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Bexar County Jail, Bexar County, Texas
March 12, 2008 Express News
A small plane crash Monday night killed a Louisiana businessman whose private prison services company, Premier Management Enterprises, was at the center of a public corruption investigation that last year forced the resignation of Bexar County Sheriff Ralph Lopez. Patrick LeBlanc, 53, died with the pilot while trying to land in rough weather in Lafayette, La., according to a family friend and local press reports. LeBlanc and his brother, Michael LeBlanc, co-owned Premier and LCS Corrections Services, which build or service prisons in several states, including in three South Texas counties. The brothers' company remains the subject of an ongoing FBI investigation into "contracting irregularities," a bureau official confirmed. "He had great integrity and honor, unlike what some of you guys tried to do to him," said Ron Gomez, a close friend and partner in a small weekly newspaper that published its first edition last week. Gomez said LeBlanc went into the news business as a response to negative publicity about his company's role in a Bexar County corruption probe that caused him to lose a race last fall for state legislative office. Premier Management Enterprises, which has operated jail commissaries in Texas, was at the center of a Bexar County district attorney's investigation involving a foreign vacation gift to Lopez and cash payments to the sheriff's top aide, John Reynolds, before, during and after the company was given commissary contracts. The LeBlanc brothers have repeatedly denied all wrongdoing and have not been indicted or formally accused of any crime related to the Bexar County jail commissary contract. But Lopez resigned and pleaded guilty to reduced misdemeanor charges for accepting a Costa Rica golf vacation from the LeBlancs, while Reynolds last month was sentenced to 10 years for demanding thousands of dollars in "consulting fees" and charitable donations from Premier. The FBI took over from state authorities, and over the last several months, agents have interviewed Lopez and Reynolds as part of their respective plea deals. FBI Special Agent Erik Vasys said the bureau was well aware of LeBlanc's death but declined to discuss whether the tragedy might affect the investigation.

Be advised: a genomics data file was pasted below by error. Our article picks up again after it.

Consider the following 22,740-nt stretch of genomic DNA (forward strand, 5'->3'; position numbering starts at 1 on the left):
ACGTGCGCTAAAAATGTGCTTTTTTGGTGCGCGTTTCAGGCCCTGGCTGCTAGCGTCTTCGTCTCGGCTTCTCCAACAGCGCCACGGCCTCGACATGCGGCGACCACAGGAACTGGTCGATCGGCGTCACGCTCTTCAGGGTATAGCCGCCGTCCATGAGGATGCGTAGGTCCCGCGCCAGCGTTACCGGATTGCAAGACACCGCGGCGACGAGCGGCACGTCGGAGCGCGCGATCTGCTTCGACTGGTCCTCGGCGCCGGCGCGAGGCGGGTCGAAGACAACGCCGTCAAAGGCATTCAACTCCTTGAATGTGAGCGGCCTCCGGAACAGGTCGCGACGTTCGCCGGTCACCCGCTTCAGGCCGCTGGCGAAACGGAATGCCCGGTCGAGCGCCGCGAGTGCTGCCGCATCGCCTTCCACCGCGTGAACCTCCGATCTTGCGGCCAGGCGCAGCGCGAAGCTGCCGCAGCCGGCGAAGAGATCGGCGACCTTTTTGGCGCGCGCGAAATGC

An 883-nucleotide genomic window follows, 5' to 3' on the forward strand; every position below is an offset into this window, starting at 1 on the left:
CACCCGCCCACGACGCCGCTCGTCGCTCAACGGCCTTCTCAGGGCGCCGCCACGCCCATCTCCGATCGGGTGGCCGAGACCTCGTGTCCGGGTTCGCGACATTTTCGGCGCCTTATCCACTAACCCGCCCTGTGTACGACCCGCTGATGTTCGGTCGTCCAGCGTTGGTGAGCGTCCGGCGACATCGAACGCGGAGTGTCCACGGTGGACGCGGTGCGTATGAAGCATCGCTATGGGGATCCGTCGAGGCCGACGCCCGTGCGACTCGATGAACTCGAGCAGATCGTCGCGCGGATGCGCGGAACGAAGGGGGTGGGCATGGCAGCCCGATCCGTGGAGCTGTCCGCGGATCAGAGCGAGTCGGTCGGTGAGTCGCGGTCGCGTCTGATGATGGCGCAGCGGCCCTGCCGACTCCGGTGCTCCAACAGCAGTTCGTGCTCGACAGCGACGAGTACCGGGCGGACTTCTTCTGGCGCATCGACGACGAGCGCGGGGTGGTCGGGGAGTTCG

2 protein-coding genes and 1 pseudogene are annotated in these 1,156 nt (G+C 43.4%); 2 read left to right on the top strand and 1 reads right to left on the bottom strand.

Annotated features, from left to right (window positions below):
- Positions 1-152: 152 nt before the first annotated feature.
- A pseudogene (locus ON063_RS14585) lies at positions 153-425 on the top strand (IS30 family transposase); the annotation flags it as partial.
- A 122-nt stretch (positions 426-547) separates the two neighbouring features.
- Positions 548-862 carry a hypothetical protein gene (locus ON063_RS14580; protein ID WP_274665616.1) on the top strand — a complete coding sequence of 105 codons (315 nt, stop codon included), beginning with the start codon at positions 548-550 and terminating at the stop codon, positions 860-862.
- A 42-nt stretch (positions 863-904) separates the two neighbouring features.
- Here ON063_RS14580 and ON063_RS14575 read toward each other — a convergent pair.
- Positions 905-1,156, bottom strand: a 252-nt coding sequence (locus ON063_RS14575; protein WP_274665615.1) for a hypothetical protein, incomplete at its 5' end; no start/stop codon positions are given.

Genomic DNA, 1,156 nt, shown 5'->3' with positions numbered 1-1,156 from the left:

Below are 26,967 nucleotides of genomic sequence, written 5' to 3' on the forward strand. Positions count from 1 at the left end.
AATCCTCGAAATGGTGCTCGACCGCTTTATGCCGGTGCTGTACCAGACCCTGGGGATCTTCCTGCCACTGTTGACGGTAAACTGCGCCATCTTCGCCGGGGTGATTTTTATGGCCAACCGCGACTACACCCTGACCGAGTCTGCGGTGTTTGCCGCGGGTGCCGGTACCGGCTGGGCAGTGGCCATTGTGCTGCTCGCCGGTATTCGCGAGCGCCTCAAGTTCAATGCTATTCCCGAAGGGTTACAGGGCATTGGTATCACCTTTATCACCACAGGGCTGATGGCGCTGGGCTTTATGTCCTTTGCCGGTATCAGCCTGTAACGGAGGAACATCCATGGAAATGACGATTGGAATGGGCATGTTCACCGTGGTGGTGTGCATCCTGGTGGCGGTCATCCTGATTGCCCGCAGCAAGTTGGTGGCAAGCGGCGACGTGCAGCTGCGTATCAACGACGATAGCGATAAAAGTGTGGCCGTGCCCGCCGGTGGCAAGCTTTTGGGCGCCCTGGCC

December 4, 2007 San Antonio Express-News